Ahrenkiel is developing a novel approach for using earth-abundant and widely available metal aluminum to improve commercializable photovoltaic solar cells. The new cells could help lower the cost of renewable energy. 

These emerging nanoengineering approaches could produce enhanced efficiencies and reduced manufacturing costs and lead to increased production of next-generation solar cells in the United States.  

Ahrenkiel’s goal is to convert sunlight into electricity by depositing thin layers of solar cells onto inexpensive aluminum substrates. 

If the research is successful, it will lead to the fabrication of solar cells on thin, flexible, and lightweight aluminum ribbons or sheets, which could be transferred to glass and integrated with residential or commercial buildings. This technology would be adaptable to a roll-to-roll semiconductor deposition process for mass production of inexpensive solar cells. 

The research will be performed using existing device-processing, electron-microscopy, and optoelectronic-characterization capabilities available at South Dakota Mines, which is partnering with Rochester Institute of Technology and Lakewood Semiconductors on this project ...

Last Edited 11/3/2016 02:59:11 PM [Comments (0)]

Sani’s Study of Extremophiles Welcomes International Collaborators, Gains Recognition

Dr. Rajesh Sani and his students have been collecting samples from the deep biosphere of the Sanford Underground Research Facility nearly a mile below ground.

Dr. Rajesh Sani’s research on how microorganisms can survive in extreme environments could lead to the conversion of solid wastes into bioenergy and the development of efficient, cost-effective green technologies.

In recent months his ongoing efforts have welcomed international collaborators from India and have been highlighted in SCI’s international Chemistry & Industry (C&I) Magazine.

The School of Mines and Sani, of the Department of Chemical & Biological Engineering, are currently hosting researchers from India for a year-long collaborative study on extremophiles such as those found a mile below the earth’s surface at the Sanford Underground Research Facility (SURF). The Sanford Lab in nearby Lead is located in the former Homestake Gold Mine and has 370 miles of tunnels. Of those tunnels, just 12 miles are maintained to house world-class laboratories where international dark matter and neutrino experiments are being conducted.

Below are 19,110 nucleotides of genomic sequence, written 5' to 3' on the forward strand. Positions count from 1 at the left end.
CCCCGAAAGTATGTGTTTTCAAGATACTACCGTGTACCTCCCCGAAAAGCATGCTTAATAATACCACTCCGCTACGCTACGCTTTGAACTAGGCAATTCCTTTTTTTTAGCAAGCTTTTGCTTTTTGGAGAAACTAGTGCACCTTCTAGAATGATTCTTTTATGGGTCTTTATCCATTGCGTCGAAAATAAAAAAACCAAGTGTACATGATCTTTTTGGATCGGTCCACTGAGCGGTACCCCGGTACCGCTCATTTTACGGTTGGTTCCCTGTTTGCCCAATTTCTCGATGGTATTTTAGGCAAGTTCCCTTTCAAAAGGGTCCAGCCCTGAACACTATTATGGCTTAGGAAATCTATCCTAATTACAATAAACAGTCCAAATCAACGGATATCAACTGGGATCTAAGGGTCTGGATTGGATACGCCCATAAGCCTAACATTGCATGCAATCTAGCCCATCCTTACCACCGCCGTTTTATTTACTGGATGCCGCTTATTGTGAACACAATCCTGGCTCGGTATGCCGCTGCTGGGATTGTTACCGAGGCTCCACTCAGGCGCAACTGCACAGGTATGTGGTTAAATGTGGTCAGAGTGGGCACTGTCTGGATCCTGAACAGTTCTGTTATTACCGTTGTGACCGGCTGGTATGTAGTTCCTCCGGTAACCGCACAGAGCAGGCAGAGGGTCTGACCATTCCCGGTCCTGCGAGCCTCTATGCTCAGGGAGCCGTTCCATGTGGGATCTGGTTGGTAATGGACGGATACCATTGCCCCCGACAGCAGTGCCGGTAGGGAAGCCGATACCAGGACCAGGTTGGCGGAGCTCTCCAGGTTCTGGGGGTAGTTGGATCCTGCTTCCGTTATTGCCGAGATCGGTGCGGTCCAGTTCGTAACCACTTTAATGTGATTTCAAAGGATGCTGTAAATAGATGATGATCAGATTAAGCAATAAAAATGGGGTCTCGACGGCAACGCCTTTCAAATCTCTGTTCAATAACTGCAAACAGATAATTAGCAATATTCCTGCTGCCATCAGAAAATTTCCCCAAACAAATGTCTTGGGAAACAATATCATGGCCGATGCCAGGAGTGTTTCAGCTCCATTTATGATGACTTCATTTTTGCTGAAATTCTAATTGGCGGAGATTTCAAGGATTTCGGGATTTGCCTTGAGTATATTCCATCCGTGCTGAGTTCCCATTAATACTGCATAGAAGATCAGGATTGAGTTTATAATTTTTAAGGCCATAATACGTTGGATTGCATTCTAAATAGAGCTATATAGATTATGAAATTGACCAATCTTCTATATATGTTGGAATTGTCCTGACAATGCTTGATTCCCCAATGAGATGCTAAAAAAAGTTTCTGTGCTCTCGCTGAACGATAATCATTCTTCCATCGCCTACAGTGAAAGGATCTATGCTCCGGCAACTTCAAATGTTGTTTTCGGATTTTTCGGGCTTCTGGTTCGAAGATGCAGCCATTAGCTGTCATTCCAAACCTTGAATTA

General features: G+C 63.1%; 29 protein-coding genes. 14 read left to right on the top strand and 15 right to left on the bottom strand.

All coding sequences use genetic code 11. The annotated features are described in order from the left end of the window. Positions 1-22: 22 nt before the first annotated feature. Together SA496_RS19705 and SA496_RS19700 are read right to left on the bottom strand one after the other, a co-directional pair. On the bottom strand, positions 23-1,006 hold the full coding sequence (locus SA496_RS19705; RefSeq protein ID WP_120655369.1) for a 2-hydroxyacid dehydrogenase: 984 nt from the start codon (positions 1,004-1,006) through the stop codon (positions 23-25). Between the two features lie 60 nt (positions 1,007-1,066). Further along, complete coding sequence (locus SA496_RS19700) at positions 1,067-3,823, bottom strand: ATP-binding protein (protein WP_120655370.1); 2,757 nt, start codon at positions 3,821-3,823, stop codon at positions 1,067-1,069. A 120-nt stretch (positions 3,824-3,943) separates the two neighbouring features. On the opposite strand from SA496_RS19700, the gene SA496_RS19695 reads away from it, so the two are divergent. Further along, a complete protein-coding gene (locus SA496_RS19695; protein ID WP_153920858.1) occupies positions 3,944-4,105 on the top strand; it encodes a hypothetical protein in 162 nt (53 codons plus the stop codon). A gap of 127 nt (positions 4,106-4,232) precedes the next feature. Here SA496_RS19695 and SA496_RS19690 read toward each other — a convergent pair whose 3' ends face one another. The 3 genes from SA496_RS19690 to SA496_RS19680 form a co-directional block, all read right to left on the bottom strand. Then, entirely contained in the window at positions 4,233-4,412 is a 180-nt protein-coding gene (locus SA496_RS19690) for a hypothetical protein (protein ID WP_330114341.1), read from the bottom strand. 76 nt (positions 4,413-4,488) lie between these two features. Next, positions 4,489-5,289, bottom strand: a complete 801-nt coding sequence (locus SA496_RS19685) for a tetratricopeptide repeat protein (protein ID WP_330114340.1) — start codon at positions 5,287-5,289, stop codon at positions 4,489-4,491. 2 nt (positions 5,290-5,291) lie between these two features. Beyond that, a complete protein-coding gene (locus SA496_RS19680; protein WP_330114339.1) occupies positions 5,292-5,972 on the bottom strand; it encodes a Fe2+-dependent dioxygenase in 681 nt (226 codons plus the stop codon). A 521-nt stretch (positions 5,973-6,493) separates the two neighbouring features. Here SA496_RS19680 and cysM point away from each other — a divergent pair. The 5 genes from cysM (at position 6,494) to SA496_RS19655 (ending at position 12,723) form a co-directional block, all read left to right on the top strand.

Over the past decade Sani’s group has been looking for thermophiles that can naturally degrade and ferment cellulose and xylan, a polysaccharide found in plant cell walls.

The extremophiles isolated from SURF by Sani’s group will also be used as test subjects in a new NASA study.

Last Edited 11/3/2016 02:50:26 PM [Comments (0)]

Turning Tomatoes Into Electricity

Dr. Venkata Gadhamshetty discusses research to turn tomato waste into energy resource.

When a South Dakota Mines research team announced in March that it had successfully generated power with tomato waste, the world and international media elite immediately took notice. After all, it’s not every day that you hear about fruit being converted into electricity.

The research group led by Dr. Venkata Gadhamshetty, Mines graduate students and a researcher each from Princeton University and Florida Gulf Coast University announced findings at the 251st National Meeting & Exposition of the American Chemical Society (ACS) in San Diego

Within hours, Dr. Gadhamshetty was interviewing with the BBC, and the news was written about by CNN, Newsweek, MSN, Yahoo news and the Times of India (to name a few), highlighting just one example of the important, world-changing research being conducted at the South Dakota School of Mines & Technology in Rapid City.

The pilot project involves a biological-based fuel cell that uses tomato waste from harvests, grocery store shelves and production plants such as ketchup factories. The inherent characteristics of the decomposing leftovers make it a perfect fuel source for enhancing electrochemical reactions, Dr. Gadhamshetty says.

Researchers designed and built a new electrochemical device to test and extract electrons from the defective tomatoes. The power output from their mini reactor is small: 10 milligrams of tomato waste resulted in 0.3 watts of electr...

Last Edited 11/3/2016 02:40:14 PM [Comments (0)]